Lab 2 - Data Structures. Functions. Modules


Functions are used to group code statements in order to perform a task. Similar to most programming languages, a function can take one or more inputs, perform the calculations, and then return the result. Once defined, a function can be used many times in a program.

def function_name(params):
    # do something
    return res

def add(a, b):
    s = a + b
    return s
a = 10
b = 20
s = add(a, b)
print (s)

T1 (1p) Having a list of numbers, write a function to calculate the sum of all elements in the list. Tip: List given as input, using a for loop

import math
list1 = [1, 3, 4, 5, 8]
list3 = [1, 3, -4, 5, -8, -12]
weights1 = [0.2, 0.3, 0.6, 0.1, 0.5]
list2 = [1, 3, 4, 5, 7, 8]
# function to compute the arithmetic mean of a list
def my_mean(v):
    s_elem = sum(v)
    n_elem = len(v)
    return s_elem / n_elem
# function to compute the weighted arithmetic mean of a list
def my_pmean(v, p):
    s_pond = sum(p)
    i = 0
    s_lp = 0
    while i < len(v):
        s_lp += v[i] * p[i]
        i += 1
    return s_lp / s_pond
# function to compute the variance and standard deviation of a list
def my_stdvar(v):
    s = 0
    m = my_mean(v)
    n = len(v)
    for elem in v:
        s += (elem - m)**2
    return s / n, math.sqrt(s / n)
# function to compute the L2-norm normalization for list
def l2norm(v):
    new_list = []
    s = 0
    # compute the L2 norm
    for elem in v:
        s += elem**2
    s = math.sqrt(s)
    # list normalization using the L2 norm
    for elem in v:
        new_elem = elem / s
    # TODO: same task with list comprehension    
    return new_list

T2.1 (1p) Use the functions to compute the arithmetic mean, weighted arithmetic mean, variance, standard deviation and L2-norm normalization of the list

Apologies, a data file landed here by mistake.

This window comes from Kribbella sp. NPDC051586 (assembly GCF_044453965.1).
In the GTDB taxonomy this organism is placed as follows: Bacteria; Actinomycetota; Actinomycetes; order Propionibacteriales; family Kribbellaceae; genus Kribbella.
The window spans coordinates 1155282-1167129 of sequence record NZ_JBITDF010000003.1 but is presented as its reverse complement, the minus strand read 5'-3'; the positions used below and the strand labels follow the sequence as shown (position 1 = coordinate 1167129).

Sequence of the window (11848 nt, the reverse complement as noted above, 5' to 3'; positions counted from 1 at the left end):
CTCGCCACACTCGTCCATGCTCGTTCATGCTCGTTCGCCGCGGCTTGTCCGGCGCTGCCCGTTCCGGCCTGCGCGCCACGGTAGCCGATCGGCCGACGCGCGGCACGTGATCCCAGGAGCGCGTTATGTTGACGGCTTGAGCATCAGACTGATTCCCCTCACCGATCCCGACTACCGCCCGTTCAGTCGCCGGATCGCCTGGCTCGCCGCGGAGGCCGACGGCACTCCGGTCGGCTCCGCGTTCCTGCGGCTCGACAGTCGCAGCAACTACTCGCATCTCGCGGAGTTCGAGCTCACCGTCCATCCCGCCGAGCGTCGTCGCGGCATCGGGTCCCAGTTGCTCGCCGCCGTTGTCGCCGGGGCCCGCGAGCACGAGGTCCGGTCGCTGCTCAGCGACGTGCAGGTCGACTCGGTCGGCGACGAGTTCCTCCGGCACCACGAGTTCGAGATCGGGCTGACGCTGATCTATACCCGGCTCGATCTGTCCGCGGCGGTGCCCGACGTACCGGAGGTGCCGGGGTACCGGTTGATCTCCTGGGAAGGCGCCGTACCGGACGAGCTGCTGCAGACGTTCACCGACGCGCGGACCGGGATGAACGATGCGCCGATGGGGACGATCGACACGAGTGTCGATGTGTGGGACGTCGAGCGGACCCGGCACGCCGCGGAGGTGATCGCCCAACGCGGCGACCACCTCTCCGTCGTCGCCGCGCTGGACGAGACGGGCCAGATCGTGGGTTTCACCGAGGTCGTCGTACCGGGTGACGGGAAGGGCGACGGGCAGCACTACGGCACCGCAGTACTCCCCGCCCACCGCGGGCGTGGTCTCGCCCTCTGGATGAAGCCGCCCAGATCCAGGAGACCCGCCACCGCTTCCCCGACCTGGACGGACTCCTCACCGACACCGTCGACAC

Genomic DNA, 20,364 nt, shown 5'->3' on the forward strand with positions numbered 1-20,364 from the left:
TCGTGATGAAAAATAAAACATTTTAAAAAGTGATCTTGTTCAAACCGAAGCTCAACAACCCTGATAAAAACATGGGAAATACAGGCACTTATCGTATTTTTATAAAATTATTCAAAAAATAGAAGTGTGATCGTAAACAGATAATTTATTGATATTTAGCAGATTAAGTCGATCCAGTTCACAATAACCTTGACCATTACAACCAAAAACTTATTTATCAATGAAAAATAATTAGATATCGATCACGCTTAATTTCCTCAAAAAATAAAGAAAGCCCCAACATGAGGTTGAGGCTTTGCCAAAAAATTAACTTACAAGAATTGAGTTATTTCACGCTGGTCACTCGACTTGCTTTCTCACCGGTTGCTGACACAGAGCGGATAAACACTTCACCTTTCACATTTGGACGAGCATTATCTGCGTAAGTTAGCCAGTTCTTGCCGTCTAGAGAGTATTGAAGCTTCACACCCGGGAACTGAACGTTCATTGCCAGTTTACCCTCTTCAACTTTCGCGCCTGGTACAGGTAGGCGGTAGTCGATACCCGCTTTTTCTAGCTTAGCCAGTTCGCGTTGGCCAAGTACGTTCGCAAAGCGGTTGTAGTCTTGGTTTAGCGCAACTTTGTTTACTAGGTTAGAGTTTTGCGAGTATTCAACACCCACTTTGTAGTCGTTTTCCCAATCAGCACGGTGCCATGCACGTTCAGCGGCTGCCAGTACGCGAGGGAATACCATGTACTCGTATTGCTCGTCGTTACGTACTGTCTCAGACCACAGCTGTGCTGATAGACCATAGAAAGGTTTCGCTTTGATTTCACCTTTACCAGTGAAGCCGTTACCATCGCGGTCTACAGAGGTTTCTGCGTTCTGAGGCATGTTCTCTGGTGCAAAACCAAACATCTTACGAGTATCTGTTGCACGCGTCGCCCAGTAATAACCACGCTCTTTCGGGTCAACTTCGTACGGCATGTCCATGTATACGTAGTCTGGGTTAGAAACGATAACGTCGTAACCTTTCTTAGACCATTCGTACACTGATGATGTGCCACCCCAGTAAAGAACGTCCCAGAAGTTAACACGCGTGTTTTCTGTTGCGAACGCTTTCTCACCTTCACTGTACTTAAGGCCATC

T2.2 (2p) Implement the functions using list comprehension, without using for loops


Libraries are collections of functions and resources that can be used by multiple programs, having a well-defined functionality and interface. In Python, libraries are implemented as modules, allowing to logically organize related code. A module is defined in a Python source file and can be imported in other source files using the import statement.

def hello_name(name):
    print("Hello " + name)

# import a single resource from a module
from module1 import hello_name
# import all resources from a module
from module1 import *
# import the module
import module1
# import the module using an alias
import module1 as m

T3 (2p) Create two Python files (.py) in the same project folder, as shown in the example. Run the program and check the output in the console

Data Structures

Data structures are used to organize data so that it can be used effectively. Each data structure has its own set of possible and recommended use cases in dealing with data.


List is one of the most frequently used and very versatile datatype used in Python. As opposed to more traditional arrays, used to store elements having the same data-type, Python lists do not have such constrain. Lists are discussed in the previous lab (Lab 1 - Introduction to Python), showing how to create, read, update and delete (CRUD) contained elements using basic operators. In Python, the List type also contains some useful methods: append, extend, insert, remove, pop, clear, index, count, sort, reverse, copy.

my_list = [1, 2, 3, 4, 5]
# add an element to the list
# combine lists
my_other_list = [7, 8, 9, 10]